Keeping it together – The Screw Thread
Without the humble screw thread our world would literally fall apart. Screws are so common place that we don’t give a them a second thought. From mobile phones to furniture and sky scrapers they’ve more strength and holding power than nails. Additionally, if something needs to be disassembled, screws can easily be removed. We look in this article at the origins of this ubiquitous piece of technology
More screw threads are produced each year than any other machine component. That’s because they are so integral to almost every bit of technology in the world around us. Even if an object doesn’t contain a screw thread, the machine that made it will have had one.
The screw thread is so-called because the ridge spiralling down the body of the screw is known as the ‘thread’. The distance between the sections of the ridge that run parallel to one another – the ‘pitch’ – determines the screw’s holding power. So the smaller the pitch, the more friction is created to hold an object in place and prevent it slipping.
The screw thread is like driving a wedge under something, but then by wrapping the wedge round into a circle you can just keep on driving it with a simple turning action.
A clever invention, indeed, though tracing its origin isn’t easy. It may have been invented around 400 BC by Archytas of Tarentum, in Magna Graecia, an area of southern Italy which was then under Greek control. Certainly, the idea behind the screw was used in oil and juice presses in ancient Pompeii and also in Archimedes’ screw, a type of water pump said to have been invented by the eminent Greek mathematician Archimedes in the 3rd century BC. In fact, this device – essentially a helical screw inside a hollow tube – had been used earlier by the ancient Egyptians for drawing water up from low-lying areas to irrigate their crops. Some scholars believe that a type of Archimedes’ screw had been used even earlier by the 6th century BC Babylonian King Nebuchadnezzar II to water the Hanging Gardens of Babylon, one of the original Seven Wonders of the World.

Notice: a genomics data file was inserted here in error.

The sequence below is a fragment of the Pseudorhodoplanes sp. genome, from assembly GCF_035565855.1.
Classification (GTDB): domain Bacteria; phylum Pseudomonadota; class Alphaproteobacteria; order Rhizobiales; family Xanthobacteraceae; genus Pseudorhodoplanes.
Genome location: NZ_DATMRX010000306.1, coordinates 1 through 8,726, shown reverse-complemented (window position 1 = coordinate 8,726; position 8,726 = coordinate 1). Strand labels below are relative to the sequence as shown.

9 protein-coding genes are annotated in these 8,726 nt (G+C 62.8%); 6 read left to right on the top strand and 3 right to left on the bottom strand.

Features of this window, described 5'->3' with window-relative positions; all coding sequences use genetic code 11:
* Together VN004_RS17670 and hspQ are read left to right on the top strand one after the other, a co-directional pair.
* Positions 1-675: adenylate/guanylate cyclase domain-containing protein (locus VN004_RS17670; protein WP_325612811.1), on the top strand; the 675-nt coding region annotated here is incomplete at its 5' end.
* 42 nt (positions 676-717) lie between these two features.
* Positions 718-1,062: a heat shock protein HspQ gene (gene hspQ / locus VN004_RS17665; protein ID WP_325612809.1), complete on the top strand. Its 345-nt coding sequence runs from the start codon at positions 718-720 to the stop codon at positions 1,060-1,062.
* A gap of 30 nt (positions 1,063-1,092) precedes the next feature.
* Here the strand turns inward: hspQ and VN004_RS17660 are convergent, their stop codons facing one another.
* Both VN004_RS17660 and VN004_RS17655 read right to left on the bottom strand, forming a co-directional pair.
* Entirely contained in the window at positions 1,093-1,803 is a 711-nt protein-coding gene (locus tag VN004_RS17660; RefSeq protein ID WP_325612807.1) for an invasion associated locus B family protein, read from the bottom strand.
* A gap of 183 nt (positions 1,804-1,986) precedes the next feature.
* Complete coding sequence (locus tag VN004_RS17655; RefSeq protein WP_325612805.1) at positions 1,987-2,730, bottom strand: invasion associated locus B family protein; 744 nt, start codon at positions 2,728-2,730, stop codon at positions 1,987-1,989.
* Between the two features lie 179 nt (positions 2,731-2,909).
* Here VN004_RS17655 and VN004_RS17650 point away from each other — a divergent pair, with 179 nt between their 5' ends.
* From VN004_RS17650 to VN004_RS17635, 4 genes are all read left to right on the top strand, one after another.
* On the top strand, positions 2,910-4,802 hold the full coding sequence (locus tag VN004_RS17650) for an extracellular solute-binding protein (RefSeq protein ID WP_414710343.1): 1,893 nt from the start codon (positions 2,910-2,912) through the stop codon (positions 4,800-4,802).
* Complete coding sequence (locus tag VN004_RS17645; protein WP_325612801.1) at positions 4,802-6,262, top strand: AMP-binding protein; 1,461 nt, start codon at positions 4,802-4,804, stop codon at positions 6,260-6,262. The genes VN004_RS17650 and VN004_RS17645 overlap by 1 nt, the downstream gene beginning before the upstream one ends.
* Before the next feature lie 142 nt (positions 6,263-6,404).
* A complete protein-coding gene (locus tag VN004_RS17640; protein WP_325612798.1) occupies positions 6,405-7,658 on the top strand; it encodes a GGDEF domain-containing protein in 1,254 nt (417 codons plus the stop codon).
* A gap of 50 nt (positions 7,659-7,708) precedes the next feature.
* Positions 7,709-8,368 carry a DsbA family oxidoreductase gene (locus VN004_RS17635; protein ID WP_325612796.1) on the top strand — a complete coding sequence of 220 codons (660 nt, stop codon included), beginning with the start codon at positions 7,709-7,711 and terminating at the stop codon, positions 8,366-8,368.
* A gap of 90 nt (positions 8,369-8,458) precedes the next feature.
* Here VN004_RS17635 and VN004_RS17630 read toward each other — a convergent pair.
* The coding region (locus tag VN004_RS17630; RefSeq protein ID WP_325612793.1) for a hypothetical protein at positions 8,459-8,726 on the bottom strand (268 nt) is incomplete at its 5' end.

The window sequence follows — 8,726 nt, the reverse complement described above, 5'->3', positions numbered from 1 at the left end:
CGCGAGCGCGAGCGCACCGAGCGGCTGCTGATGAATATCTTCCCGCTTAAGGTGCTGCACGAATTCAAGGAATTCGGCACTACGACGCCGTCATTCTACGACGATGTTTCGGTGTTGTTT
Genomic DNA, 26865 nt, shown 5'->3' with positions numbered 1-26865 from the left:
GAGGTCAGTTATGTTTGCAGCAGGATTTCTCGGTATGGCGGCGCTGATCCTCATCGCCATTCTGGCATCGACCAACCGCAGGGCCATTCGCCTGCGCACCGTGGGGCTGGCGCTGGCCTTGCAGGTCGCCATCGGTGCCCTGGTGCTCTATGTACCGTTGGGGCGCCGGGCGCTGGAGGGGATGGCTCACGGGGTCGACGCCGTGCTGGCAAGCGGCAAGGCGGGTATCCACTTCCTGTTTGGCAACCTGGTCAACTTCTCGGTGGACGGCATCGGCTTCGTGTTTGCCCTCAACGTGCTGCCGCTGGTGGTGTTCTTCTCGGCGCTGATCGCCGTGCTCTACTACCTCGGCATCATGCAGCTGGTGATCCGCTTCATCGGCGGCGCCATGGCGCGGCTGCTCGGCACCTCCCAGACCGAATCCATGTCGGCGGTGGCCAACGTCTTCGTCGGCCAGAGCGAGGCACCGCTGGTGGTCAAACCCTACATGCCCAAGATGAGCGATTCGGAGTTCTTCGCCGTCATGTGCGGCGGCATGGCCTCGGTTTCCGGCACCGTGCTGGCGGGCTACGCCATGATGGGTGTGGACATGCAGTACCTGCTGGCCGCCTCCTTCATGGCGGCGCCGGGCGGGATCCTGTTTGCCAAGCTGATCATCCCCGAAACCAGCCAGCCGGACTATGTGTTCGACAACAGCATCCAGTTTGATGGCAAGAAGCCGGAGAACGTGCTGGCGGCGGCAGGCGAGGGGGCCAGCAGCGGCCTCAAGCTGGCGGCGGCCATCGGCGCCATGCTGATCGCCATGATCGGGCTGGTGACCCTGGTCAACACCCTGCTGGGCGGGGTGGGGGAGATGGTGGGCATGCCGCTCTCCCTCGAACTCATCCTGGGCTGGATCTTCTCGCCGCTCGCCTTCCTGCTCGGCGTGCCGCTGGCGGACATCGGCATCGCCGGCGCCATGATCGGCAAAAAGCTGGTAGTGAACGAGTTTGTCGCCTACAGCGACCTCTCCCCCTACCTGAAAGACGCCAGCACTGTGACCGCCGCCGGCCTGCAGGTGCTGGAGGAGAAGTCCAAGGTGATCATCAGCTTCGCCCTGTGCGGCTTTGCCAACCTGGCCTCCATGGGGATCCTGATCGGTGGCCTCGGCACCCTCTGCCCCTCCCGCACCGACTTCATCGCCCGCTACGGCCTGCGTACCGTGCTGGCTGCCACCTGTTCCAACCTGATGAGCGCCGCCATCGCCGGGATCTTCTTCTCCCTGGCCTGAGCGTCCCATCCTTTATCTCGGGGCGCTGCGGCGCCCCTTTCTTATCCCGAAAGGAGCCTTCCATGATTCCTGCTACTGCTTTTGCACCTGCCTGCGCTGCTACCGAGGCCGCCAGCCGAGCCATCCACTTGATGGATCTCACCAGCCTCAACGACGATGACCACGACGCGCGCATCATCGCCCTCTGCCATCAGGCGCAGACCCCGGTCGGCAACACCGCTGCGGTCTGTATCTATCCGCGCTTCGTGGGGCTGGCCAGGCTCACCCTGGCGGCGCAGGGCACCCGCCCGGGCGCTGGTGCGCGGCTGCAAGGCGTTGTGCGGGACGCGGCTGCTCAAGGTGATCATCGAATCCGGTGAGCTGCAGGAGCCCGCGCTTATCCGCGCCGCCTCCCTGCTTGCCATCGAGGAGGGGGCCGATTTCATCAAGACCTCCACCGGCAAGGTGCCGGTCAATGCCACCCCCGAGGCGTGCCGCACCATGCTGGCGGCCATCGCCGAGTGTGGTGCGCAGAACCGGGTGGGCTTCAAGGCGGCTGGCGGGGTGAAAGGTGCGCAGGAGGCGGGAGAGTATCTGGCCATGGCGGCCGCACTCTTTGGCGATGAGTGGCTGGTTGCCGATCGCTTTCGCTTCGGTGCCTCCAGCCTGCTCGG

Through the centuries, the metal screw was used in all sorts of technologies. However, there was a problem with screw components that needed to fit together, such as nuts and bolts: only a pair with an identical thread could be guaranteed to fit. At the turn of the 19th century, a young blacksmith had an idea. Previously, in order to make a screw, a cutting tool was held against the iron as a device known as a ‘treadle’ rotated, but the process wasn’t precise. In 1800, Henry Maudslay invented the screw-cutting lathe, which had a toolholder into which the cutting tool could be clamped, allowing engineers to cut identical screws.
One of Maudslay’s trainees was a talented mechanic called Joseph Whitworth. Under Maudslay’s tutelage, Whitworth developed numerous precision machine tools, which meant that individual engineers didn’t need to make their own tools, as they could now be mass-produced. Whitworth also developed a number of standard sizes for gauges and components, which were adopted nationwide by railway companies and the like. His legacy is remembered in standard screw sizes such as British Standard Whitworth. Whitworth’s influence on the world of engineering was therefore pretty huge.
As technology has developed, the screw remains the best way to temporarily attach objects together. Welding joins objects permanently, whereas screws are adjustable. Adhesive manufacturers may claim to have made nails redundant, but ‘No-more- nuts-and-bolts’ is a product that is unlikely to happen. Well over a 1,000 years after its invention the screw thread is still the best overall fixing method we’ve got.